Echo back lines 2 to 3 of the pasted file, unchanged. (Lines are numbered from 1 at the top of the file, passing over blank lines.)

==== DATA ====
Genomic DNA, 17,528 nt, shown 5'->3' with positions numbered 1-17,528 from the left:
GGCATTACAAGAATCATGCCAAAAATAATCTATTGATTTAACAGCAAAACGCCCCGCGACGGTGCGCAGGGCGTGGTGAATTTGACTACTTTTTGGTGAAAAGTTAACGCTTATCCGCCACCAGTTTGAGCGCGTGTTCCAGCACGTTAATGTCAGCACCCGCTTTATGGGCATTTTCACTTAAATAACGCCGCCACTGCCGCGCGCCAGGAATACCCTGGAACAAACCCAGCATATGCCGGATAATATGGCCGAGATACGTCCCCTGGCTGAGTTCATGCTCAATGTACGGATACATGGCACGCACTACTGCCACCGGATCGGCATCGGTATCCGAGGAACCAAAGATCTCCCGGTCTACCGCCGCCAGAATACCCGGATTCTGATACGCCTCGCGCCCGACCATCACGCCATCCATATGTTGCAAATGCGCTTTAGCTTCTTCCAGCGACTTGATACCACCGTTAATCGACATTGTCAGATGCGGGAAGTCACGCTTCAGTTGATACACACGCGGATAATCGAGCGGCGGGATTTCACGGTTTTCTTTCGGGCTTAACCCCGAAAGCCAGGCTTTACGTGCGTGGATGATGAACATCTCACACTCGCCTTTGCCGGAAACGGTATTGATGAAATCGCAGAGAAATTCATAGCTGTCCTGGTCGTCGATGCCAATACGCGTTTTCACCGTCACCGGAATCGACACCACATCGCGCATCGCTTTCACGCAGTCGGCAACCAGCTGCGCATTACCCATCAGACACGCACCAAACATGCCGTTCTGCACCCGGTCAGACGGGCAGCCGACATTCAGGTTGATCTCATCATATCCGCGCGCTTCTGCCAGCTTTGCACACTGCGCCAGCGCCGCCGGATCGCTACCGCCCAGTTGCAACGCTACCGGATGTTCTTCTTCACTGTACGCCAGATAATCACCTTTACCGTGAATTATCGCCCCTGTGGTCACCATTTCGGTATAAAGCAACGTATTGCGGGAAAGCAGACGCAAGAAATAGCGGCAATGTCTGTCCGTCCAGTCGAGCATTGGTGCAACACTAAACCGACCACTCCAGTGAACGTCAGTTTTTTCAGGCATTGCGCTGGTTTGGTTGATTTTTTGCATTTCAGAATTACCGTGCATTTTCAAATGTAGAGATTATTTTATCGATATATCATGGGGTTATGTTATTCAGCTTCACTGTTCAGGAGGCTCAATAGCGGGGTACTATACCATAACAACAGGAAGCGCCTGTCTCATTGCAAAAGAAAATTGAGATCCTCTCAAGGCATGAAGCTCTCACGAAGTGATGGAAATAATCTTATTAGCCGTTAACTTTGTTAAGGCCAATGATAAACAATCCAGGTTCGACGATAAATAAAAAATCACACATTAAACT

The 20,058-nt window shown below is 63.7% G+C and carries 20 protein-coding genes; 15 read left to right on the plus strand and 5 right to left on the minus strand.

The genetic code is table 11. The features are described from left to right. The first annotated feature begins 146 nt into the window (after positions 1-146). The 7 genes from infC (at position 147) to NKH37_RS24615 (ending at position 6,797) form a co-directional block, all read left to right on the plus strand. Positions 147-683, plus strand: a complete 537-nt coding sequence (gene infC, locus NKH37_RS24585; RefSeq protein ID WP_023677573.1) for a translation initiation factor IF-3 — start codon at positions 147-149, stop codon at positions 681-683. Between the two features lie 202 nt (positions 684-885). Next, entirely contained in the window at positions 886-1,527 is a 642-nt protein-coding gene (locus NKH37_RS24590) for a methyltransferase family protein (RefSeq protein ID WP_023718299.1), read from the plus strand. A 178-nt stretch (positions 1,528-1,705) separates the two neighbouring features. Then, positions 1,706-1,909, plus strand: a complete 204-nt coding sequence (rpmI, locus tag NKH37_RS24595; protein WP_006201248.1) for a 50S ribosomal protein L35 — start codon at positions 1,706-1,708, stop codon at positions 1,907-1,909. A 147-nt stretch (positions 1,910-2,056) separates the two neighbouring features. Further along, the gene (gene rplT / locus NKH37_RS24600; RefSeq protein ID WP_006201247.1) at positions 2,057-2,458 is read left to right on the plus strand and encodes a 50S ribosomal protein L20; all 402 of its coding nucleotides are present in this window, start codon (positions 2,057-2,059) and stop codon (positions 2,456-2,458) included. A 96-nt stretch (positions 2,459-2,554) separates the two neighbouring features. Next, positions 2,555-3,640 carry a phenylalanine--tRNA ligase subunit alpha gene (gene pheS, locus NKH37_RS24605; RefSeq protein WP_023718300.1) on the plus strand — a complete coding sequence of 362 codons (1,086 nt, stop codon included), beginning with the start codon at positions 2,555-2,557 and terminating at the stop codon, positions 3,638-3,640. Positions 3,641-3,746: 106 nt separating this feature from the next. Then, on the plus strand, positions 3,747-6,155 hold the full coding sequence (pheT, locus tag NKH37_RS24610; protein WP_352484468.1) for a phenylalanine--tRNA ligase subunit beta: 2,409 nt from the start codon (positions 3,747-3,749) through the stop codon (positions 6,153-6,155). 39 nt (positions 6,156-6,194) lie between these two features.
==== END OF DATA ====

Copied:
GGCATTACAAGAATCATGCCAAAAATAATCTATTGATTTAACAGCAAAACGCCCCGCGACGGTGCGCAGGGCGTGGTGAATTTGACTACTTTTTGGTGAAAAGTTAACGCTTATCCGCCACCAGTTTGAGCGCGTGTTCCAGCACGTTAATGTCAGCACCCGCTTTATGGGCATTTTCACTTAAATAACGCCGCCACTGCCGCGCGCCAGGAATACCCTGGAACAAACCCAGCATATGCCGGATAATATGGCCGAGATACGTCCCCTGGCTGAGTTCATGCTCAATGTACGGATACATGGCACGCACTACTGCCACCGGATCGGCATCGGTATCCGAGGAACCAAAGATCTCCCGGTCTACCGCCGCCAGAATACCCGGATTCTGATACGCCTCGCGCCCGACCATCACGCCATCCATATGTTGCAAATGCGCTTTAGCTTCTTCCAGCGACTTGATACCACCGTTAATCGACATTGTCAGATGCGGGAAGTCACGCTTCAGTTGATACACACGCGGATAATCGAGCGGCGGGATTTCACGGTTTTCTTTCGGGCTTAACCCCGAAAGCCAGGCTTTACGTGCGTGGATGATGAACATCTCACACTCGCCTTTGCCGGAAACGGTATTGATGAAATCGCAGAGAAATTCATAGCTGTCCTGGTCGTCGATGCCAATACGCGTTTTCACCGTCACCGGAATCGACACCACATCGCGCATCGCTTTCACGCAGTCGGCAACCAGCTGCGCATTACCCATCAGACACGCACCAAACATGCCGTTCTGCACCCGGTCAGACGGGCAGCCGACATTCAGGTTGATCTCATCATATCCGCGCGCTTCTGCCAGCTTTGCACACTGCGCCAGCGCCGCCGGATCGCTACCGCCCAGTTGCAACGCTACCGGATGTTCTTCTTCACTGTACGCCAGATAATCACCTTTACCGTGAATTATCGCCCCTGTGGTCACCATTTCGGTATAAAGCAACGTATTGCGGGAAAGCAGACGCAAGAAATAGCGGCAATGTCTGTCCGTCCAGTCGAGCATTGGTGCAACACTAAACCGACCACTCCAGTGAACGTCAGTTTTTTCAGGCATTGCGCTGGTTTGGTTGATTTTTTGCATTTCAGAATTACCGTGCATTTTCAAATGTAGAGATTATTTTATCGATATATCATGGGGTTATGTTATTCAGCTTCACTGTTCAGGAGGCTCAATAGCGGGGTACTATACCATAACAACAGGAAGCGCCTGTCTCATTGCAAAAGAAAATTGAGATCCTCTCAAGGCATGAAGCTCTCACGAAGTGATGGAAATAATCTTATTAGCCGTTAACTTTGTTAAGGCCAATGATAAACAATCCAGGTTCGACGATAAATAAAAAATCACACATTAAACT

The 20,058-nt window shown below is 63.7% G+C and carries 20 protein-coding genes; 15 read left to right on the plus strand and 5 right to left on the minus strand.